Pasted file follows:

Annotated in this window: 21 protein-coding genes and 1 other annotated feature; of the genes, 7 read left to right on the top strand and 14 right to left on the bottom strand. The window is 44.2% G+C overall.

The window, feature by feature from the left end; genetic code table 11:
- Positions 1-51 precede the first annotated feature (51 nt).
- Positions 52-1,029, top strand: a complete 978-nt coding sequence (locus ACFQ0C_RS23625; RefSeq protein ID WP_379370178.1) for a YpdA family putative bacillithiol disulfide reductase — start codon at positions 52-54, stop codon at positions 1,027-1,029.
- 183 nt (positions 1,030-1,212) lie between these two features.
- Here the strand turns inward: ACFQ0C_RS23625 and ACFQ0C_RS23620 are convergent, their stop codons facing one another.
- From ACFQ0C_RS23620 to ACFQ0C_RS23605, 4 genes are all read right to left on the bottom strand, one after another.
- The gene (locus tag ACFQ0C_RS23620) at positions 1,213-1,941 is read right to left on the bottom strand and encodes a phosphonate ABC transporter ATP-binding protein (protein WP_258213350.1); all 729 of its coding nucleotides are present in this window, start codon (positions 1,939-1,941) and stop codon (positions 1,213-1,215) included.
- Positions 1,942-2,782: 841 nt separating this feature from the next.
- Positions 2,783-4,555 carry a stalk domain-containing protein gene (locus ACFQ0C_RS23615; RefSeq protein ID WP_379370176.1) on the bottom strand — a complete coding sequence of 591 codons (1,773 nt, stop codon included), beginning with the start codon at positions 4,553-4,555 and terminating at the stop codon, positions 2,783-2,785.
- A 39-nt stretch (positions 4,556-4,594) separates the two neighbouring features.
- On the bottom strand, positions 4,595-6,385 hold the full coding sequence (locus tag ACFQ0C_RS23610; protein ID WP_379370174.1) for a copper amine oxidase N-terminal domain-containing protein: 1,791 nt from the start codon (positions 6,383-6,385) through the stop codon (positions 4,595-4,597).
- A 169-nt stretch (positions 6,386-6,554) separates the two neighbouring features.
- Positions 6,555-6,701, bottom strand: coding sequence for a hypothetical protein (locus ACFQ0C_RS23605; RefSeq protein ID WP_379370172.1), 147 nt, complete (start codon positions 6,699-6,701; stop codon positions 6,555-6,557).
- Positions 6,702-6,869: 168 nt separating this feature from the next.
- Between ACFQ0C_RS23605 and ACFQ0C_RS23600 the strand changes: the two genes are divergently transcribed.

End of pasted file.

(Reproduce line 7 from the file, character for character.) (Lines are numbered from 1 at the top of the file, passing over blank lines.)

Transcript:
- From ACFQ0C_RS23620 to ACFQ0C_RS23605, 4 genes are all read right to left on the bottom strand, one after another.